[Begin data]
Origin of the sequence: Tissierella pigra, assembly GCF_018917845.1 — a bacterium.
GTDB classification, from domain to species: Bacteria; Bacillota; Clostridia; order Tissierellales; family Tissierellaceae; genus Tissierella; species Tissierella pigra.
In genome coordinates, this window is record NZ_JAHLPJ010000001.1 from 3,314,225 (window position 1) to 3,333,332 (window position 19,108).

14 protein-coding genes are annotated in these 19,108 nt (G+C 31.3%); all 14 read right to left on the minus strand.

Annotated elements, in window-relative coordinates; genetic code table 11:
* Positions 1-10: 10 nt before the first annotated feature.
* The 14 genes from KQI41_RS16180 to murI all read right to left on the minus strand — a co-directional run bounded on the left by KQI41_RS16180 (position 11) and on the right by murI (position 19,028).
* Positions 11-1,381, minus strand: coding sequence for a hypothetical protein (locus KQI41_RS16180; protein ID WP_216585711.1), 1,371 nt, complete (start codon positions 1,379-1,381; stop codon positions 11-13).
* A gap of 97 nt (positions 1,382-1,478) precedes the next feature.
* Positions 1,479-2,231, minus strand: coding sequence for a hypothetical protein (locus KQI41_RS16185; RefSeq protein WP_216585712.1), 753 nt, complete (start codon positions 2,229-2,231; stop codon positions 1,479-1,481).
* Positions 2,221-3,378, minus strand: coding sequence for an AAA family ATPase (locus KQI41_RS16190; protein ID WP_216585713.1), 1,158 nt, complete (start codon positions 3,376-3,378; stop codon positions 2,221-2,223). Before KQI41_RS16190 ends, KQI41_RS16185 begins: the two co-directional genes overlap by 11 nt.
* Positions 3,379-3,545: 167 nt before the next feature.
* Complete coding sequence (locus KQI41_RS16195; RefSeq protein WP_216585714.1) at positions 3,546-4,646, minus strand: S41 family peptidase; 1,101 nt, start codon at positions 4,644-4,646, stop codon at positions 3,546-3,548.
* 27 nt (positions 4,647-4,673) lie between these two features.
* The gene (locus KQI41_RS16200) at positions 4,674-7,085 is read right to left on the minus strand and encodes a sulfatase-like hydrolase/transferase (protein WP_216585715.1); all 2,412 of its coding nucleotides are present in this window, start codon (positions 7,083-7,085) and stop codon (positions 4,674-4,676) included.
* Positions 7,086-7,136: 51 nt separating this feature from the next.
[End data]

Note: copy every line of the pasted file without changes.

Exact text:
Origin of the sequence: Tissierella pigra, assembly GCF_018917845.1 — a bacterium.
GTDB classification, from domain to species: Bacteria; Bacillota; Clostridia; order Tissierellales; family Tissierellaceae; genus Tissierella; species Tissierella pigra.
In genome coordinates, this window is record NZ_JAHLPJ010000001.1 from 3,314,225 (window position 1) to 3,333,332 (window position 19,108).

14 protein-coding genes are annotated in these 19,108 nt (G+C 31.3%); all 14 read right to left on the minus strand.

Annotated elements, in window-relative coordinates; genetic code table 11:
* Positions 1-10: 10 nt before the first annotated feature.
* The 14 genes from KQI41_RS16180 to murI all read right to left on the minus strand — a co-directional run bounded on the left by KQI41_RS16180 (position 11) and on the right by murI (position 19,028).
* Positions 11-1,381, minus strand: coding sequence for a hypothetical protein (locus KQI41_RS16180; protein ID WP_216585711.1), 1,371 nt, complete (start codon positions 1,379-1,381; stop codon positions 11-13).
* A gap of 97 nt (positions 1,382-1,478) precedes the next feature.
* Positions 1,479-2,231, minus strand: coding sequence for a hypothetical protein (locus KQI41_RS16185; RefSeq protein WP_216585712.1), 753 nt, complete (start codon positions 2,229-2,231; stop codon positions 1,479-1,481).
* Positions 2,221-3,378, minus strand: coding sequence for an AAA family ATPase (locus KQI41_RS16190; protein ID WP_216585713.1), 1,158 nt, complete (start codon positions 3,376-3,378; stop codon positions 2,221-2,223). Before KQI41_RS16190 ends, KQI41_RS16185 begins: the two co-directional genes overlap by 11 nt.
* Positions 3,379-3,545: 167 nt before the next feature.
* Complete coding sequence (locus KQI41_RS16195; RefSeq protein WP_216585714.1) at positions 3,546-4,646, minus strand: S41 family peptidase; 1,101 nt, start codon at positions 4,644-4,646, stop codon at positions 3,546-3,548.
* 27 nt (positions 4,647-4,673) lie between these two features.
* The gene (locus KQI41_RS16200) at positions 4,674-7,085 is read right to left on the minus strand and encodes a sulfatase-like hydrolase/transferase (protein WP_216585715.1); all 2,412 of its coding nucleotides are present in this window, start codon (positions 7,083-7,085) and stop codon (positions 4,674-4,676) included.
* Positions 7,086-7,136: 51 nt separating this feature from the next.